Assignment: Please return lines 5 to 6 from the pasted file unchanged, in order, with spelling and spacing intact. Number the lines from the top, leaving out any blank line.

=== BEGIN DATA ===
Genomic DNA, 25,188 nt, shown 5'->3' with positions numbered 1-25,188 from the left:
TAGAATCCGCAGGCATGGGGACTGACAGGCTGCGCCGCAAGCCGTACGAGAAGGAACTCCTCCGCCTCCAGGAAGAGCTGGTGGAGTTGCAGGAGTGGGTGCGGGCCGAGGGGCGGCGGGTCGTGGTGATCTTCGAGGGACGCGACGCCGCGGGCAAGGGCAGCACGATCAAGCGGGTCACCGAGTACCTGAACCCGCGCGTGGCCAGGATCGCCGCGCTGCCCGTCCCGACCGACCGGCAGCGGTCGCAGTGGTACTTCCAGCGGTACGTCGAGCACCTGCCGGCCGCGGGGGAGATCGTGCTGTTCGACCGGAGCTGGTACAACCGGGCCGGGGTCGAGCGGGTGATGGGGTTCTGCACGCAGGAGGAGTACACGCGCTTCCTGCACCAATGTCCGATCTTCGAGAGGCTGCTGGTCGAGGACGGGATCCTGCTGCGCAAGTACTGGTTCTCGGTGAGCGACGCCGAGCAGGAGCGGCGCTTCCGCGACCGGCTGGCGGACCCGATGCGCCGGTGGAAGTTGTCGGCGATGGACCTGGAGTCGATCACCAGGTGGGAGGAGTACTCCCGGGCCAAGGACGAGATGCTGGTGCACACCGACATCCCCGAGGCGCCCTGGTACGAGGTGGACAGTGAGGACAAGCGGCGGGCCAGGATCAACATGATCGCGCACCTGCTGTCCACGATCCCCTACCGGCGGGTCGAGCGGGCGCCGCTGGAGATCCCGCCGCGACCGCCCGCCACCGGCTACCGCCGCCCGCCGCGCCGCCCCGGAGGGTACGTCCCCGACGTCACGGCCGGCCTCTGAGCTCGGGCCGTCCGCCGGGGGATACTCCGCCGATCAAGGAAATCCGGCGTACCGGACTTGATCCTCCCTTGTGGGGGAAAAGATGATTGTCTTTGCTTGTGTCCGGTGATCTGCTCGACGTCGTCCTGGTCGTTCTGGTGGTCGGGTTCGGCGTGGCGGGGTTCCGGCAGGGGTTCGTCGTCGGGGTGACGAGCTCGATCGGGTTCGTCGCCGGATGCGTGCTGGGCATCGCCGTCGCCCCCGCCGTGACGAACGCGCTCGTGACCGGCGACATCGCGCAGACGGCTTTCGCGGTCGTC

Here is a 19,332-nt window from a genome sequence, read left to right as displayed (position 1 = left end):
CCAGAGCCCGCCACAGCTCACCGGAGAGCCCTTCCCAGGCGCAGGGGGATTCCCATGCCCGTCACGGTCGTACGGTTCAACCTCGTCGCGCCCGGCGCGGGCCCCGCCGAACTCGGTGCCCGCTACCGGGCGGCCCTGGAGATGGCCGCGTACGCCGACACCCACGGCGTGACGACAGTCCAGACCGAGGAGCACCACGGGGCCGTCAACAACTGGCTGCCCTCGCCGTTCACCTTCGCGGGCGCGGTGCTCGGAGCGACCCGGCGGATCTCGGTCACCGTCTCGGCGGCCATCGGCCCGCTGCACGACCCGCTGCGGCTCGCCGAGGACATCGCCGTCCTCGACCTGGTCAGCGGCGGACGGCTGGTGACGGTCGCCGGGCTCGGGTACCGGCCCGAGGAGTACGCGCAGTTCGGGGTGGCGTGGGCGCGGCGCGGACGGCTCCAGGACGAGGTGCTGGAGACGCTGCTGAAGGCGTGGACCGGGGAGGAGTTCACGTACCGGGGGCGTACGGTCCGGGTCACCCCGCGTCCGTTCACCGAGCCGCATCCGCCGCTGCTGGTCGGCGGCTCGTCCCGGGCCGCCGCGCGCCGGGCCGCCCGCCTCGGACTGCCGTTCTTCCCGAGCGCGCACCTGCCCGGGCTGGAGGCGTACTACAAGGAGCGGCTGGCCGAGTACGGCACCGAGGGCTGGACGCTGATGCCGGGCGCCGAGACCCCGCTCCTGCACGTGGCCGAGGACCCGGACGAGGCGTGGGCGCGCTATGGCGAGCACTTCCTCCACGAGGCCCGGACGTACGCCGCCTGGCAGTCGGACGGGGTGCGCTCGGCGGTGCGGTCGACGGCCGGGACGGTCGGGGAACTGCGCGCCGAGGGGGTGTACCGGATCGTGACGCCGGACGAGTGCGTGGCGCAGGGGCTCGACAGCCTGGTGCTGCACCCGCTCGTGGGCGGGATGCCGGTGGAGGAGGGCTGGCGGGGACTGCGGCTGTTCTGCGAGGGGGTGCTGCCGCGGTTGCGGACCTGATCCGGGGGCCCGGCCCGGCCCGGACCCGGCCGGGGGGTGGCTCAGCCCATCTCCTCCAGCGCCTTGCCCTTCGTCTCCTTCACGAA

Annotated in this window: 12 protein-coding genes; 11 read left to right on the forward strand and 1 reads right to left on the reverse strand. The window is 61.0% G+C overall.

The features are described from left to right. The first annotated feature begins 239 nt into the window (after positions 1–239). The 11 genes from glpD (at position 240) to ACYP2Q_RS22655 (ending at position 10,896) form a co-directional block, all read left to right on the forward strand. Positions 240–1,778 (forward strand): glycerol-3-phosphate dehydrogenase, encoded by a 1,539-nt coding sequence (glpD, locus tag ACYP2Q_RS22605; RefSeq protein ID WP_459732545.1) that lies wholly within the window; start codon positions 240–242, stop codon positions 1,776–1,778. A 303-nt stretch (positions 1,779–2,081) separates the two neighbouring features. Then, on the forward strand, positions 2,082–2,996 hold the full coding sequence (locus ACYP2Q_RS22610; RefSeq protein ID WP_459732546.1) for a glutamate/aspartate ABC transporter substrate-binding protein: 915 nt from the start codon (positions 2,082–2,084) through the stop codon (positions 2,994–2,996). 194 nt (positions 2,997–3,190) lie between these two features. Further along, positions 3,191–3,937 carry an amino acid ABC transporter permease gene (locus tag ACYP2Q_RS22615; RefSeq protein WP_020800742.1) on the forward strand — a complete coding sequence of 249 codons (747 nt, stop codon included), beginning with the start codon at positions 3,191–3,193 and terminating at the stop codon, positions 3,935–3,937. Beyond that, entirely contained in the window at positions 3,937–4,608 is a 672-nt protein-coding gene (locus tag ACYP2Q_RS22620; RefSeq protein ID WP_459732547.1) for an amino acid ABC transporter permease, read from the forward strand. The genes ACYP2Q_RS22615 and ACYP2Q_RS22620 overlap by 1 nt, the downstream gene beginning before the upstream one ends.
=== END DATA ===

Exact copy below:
Annotated in this window: 12 protein-coding genes; 11 read left to right on the forward strand and 1 reads right to left on the reverse strand. The window is 61.0% G+C overall.

The features are described from left to right. The first annotated feature begins 239 nt into the window (after positions 1–239). The 11 genes from glpD (at position 240) to ACYP2Q_RS22655 (ending at position 10,896) form a co-directional block, all read left to right on the forward strand. Positions 240–1,778 (forward strand): glycerol-3-phosphate dehydrogenase, encoded by a 1,539-nt coding sequence (glpD, locus tag ACYP2Q_RS22605; RefSeq protein ID WP_459732545.1) that lies wholly within the window; start codon positions 240–242, stop codon positions 1,776–1,778. A 303-nt stretch (positions 1,779–2,081) separates the two neighbouring features. Then, on the forward strand, positions 2,082–2,996 hold the full coding sequence (locus ACYP2Q_RS22610; RefSeq protein ID WP_459732546.1) for a glutamate/aspartate ABC transporter substrate-binding protein: 915 nt from the start codon (positions 2,082–2,084) through the stop codon (positions 2,994–2,996). 194 nt (positions 2,997–3,190) lie between these two features. Further along, positions 3,191–3,937 carry an amino acid ABC transporter permease gene (locus tag ACYP2Q_RS22615; RefSeq protein WP_020800742.1) on the forward strand — a complete coding sequence of 249 codons (747 nt, stop codon included), beginning with the start codon at positions 3,191–3,193 and terminating at the stop codon, positions 3,935–3,937. Beyond that, entirely contained in the window at positions 3,937–4,608 is a 672-nt protein-coding gene (locus tag ACYP2Q_RS22620; RefSeq protein ID WP_459732547.1) for an amino acid ABC transporter permease, read from the forward strand. The genes ACYP2Q_RS22615 and ACYP2Q_RS22620 overlap by 1 nt, the downstream gene beginning before the upstream one ends.